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I have row of records which has multiple columns. Different columns could contain values of different types like Long, String, Date etc but one column would have all values of same type. I am trying to write some kind of generic parser which can deal with this. For example If I get different set of records, I should be able to configure my parser.

Input1

1, Jitendra, 2011-02-12
2, Xyz, 2011-02-13

Input2

XYZ, 34.00, 1
ABC, 56.00, 3

Something like this.

Class Parser {
  int columnNo;
  String columnName;
  <Something here to identify data type of column> dataType;
}

Class ParsedRecord{
  String name;
  <Datatype> value;
}

Does this approach seem to be feasible? Any suggestions?

Thanks

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This would be a better fit on codereview.stackexchange.com. –  Kirk Woll Mar 30 '12 at 21:10
    
Normally, while your data may contain different values in each column, the data types are uniform across all rows (that is to say, you won't have data that's String | String | int | Date then Date | String | int | String). Is your data formed properly in the sense that your data is uniform, or do you want to handle malformed data? –  Makoto Mar 30 '12 at 21:11
    
@KirkWoll, I'm not sure I agree. Code Review handles peer review of code (efficiency, correctness, etc), but this is a valid design question for SO. –  Makoto Mar 30 '12 at 21:12
    
@Makoto, this question is open-ended and subjective. It's a very poor fit for SO. (if you're saying "look at my code, any suggestions?" then the question doesn't belong here) –  Kirk Woll Mar 30 '12 at 21:13
    
@KirkWoll, again I disagree. It's not a question of "any suggestions on what I can do", it's still a design question in my eyes. You're free to disagree though. –  Makoto Mar 30 '12 at 21:16

4 Answers 4

There are frameworks that allow you to configure the record structure into one XML configuration file and will parse files for you. You can use:

Your question is related to: Converting Flat File to Java Objects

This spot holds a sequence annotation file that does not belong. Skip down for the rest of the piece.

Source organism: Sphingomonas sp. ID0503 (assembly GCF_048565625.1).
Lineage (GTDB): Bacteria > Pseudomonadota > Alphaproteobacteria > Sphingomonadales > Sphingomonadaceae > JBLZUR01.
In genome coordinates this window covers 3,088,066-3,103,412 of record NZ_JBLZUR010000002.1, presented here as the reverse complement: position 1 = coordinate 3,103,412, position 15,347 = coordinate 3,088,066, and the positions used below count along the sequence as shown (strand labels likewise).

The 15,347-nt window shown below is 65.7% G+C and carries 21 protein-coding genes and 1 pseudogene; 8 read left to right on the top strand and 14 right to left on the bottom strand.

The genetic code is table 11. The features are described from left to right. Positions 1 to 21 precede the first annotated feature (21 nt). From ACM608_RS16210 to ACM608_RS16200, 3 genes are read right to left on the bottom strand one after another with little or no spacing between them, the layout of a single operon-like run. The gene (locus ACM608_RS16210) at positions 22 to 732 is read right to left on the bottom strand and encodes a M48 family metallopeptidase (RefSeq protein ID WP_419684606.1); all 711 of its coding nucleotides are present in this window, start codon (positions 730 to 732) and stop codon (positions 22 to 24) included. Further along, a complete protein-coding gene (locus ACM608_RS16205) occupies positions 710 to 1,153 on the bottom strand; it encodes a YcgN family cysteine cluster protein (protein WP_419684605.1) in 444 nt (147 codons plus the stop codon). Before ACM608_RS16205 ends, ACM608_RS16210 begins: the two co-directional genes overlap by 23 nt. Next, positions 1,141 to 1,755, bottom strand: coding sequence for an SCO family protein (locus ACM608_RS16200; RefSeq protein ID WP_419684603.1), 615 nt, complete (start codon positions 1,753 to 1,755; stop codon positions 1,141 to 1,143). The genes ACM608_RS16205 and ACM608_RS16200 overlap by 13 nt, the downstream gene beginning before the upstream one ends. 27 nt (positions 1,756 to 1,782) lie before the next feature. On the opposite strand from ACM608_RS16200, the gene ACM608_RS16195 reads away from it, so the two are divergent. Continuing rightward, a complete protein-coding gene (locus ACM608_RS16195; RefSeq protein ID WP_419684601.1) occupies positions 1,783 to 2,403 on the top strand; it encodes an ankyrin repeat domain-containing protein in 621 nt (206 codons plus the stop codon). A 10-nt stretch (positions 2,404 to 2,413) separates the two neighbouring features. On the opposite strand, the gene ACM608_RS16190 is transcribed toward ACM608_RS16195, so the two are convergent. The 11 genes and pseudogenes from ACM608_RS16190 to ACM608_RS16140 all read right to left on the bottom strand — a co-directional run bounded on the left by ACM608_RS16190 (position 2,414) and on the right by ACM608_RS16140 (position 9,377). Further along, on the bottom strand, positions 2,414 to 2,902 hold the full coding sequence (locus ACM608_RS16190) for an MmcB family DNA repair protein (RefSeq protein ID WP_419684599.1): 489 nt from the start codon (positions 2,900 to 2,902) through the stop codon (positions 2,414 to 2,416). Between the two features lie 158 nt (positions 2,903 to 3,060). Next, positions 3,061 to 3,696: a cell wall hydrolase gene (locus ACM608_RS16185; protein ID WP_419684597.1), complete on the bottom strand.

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Unfortunately, none of these frameworks exist in my company currently. Getting them approved and importing would be time consuming task. –  RandomQuestion Mar 30 '12 at 21:22
    
So you have to build your own one. I would suggest using a small xml file for the file format configuration. The generic field would be: <field id="xyz" type="Date" format="dd-mm-yyyy"/>. –  Vitalij Zadneprovskij Mar 30 '12 at 21:30

Sure it seems feasible if you have a limited set of possible data types. Just scan in all the information into your strings, then iterate over all values in a column to determine what the type is, then either re-parse or parse what you've scanned in already.

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Your bean would obviously contain an Object for the column's value. But you could inject a Parser that would read the data from the record and convert to the appropriate type of object. For example you would have an IntegerParser, LongParser, DateParser, etc. Then construct the overall parser by assembling the correct list of column parsers:

<bean id="myparser>
   <constructor-arg columns>
       <list>
          <value ref="DateParser"/>
          <value ref="IntegerPaser"/>
          ....
       </list>
   </constructor-arg>
 </bean>
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One question on this. Assuming all these parser implementations would implement some Parser interface with method Object parse(String), how would I distinguish actual data type of return object –  RandomQuestion Mar 30 '12 at 22:22
    
Your business logic would have to be written to expect / handle certain data types. You can only get so far with a completely generic solution. At some point you have to know what you want to do with your data. –  John B Mar 31 '12 at 2:08

Based on your clarification to your question (I'd encourage editing that into the question so others answering can help), a generic parser might work, but I would be more concerned about how your data was coming in, and how it was formatted. (Why is it inconsistent?)

Your data, as you clarified, would be uniform across all rows (as in, you would expect exactly two types of String, one type of int, and one type of Date). However, if the values in the file can appear in a different order, you would have malformed data, and the file shouldn't be trusted at face value. It would be a better choice to guarantee data integrity instead, as two Strings in any order is highly ambiguous (is it a name? An address?).

If you really wish to continue, it may be inefficient, but I would encourage data sanity checking instead of polymorphism in this case. Whenever you're reading from the file, send it to a helper method, and see if it fits a specific type and format. If it doesn't, move it to the next helper until all data can be successfully parsed and read in.

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